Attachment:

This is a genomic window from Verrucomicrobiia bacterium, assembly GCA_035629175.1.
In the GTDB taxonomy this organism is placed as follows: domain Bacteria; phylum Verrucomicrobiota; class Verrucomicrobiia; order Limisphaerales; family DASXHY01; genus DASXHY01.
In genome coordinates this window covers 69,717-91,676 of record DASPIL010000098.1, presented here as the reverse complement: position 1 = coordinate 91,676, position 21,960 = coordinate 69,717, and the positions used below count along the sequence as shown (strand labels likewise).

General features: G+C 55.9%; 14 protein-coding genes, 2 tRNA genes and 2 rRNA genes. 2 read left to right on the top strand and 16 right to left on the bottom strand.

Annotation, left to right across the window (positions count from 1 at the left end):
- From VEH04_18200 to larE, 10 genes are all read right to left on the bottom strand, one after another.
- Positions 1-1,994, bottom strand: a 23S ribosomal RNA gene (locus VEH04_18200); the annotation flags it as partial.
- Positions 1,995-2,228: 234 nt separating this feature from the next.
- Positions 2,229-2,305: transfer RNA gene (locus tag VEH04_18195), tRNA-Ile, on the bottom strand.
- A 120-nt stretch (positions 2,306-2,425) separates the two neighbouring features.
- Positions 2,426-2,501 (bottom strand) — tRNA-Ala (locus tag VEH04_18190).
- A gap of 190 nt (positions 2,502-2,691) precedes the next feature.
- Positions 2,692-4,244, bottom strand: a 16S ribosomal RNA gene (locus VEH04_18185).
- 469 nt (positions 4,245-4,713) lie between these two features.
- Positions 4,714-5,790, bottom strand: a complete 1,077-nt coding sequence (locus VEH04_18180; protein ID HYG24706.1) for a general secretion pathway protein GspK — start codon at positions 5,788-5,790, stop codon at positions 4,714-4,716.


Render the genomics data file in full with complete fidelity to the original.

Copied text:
This is a genomic window from Verrucomicrobiia bacterium, assembly GCA_035629175.1.
In the GTDB taxonomy this organism is placed as follows: domain Bacteria; phylum Verrucomicrobiota; class Verrucomicrobiia; order Limisphaerales; family DASXHY01; genus DASXHY01.
In genome coordinates this window covers 69,717-91,676 of record DASPIL010000098.1, presented here as the reverse complement: position 1 = coordinate 91,676, position 21,960 = coordinate 69,717, and the positions used below count along the sequence as shown (strand labels likewise).

General features: G+C 55.9%; 14 protein-coding genes, 2 tRNA genes and 2 rRNA genes. 2 read left to right on the top strand and 16 right to left on the bottom strand.

Annotation, left to right across the window (positions count from 1 at the left end):
- From VEH04_18200 to larE, 10 genes are all read right to left on the bottom strand, one after another.
- Positions 1-1,994, bottom strand: a 23S ribosomal RNA gene (locus VEH04_18200); the annotation flags it as partial.
- Positions 1,995-2,228: 234 nt separating this feature from the next.
- Positions 2,229-2,305: transfer RNA gene (locus tag VEH04_18195), tRNA-Ile, on the bottom strand.
- A 120-nt stretch (positions 2,306-2,425) separates the two neighbouring features.
- Positions 2,426-2,501 (bottom strand) — tRNA-Ala (locus tag VEH04_18190).
- A gap of 190 nt (positions 2,502-2,691) precedes the next feature.
- Positions 2,692-4,244, bottom strand: a 16S ribosomal RNA gene (locus VEH04_18185).
- 469 nt (positions 4,245-4,713) lie between these two features.
- Positions 4,714-5,790, bottom strand: a complete 1,077-nt coding sequence (locus VEH04_18180; protein ID HYG24706.1) for a general secretion pathway protein GspK — start codon at positions 5,788-5,790, stop codon at positions 4,714-4,716.